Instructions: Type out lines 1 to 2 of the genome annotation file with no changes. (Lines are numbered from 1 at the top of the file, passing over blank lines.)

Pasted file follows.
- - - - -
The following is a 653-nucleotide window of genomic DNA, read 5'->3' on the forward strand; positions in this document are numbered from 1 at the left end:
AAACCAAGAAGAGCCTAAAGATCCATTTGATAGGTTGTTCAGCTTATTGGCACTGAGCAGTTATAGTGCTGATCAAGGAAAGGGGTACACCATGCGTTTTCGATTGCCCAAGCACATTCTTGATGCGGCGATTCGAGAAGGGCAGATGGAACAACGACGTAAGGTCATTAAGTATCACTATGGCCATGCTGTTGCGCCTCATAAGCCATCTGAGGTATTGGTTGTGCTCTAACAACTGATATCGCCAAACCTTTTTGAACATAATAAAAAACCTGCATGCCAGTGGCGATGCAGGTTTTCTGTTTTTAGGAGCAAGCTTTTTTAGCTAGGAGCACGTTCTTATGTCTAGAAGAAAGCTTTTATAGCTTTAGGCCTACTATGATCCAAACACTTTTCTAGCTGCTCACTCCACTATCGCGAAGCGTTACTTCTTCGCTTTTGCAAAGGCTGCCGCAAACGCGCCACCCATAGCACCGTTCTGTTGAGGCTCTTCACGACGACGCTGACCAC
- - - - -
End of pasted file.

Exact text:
The following is a 653-nucleotide window of genomic DNA, read 5'->3' on the forward strand; positions in this document are numbered from 1 at the left end:
AAACCAAGAAGAGCCTAAAGATCCATTTGATAGGTTGTTCAGCTTATTGGCACTGAGCAGTTATAGTGCTGATCAAGGAAAGGGGTACACCATGCGTTTTCGATTGCCCAAGCACATTCTTGATGCGGCGATTCGAGAAGGGCAGATGGAACAACGACGTAAGGTCATTAAGTATCACTATGGCCATGCTGTTGCGCCTCATAAGCCATCTGAGGTATTGGTTGTGCTCTAACAACTGATATCGCCAAACCTTTTTGAACATAATAAAAAACCTGCATGCCAGTGGCGATGCAGGTTTTCTGTTTTTAGGAGCAAGCTTTTTTAGCTAGGAGCACGTTCTTATGTCTAGAAGAAAGCTTTTATAGCTTTAGGCCTACTATGATCCAAACACTTTTCTAGCTGCTCACTCCACTATCGCGAAGCGTTACTTCTTCGCTTTTGCAAAGGCTGCCGCAAACGCGCCACCCATAGCACCGTTCTGTTGAGGCTCTTCACGACGACGCTGACCAC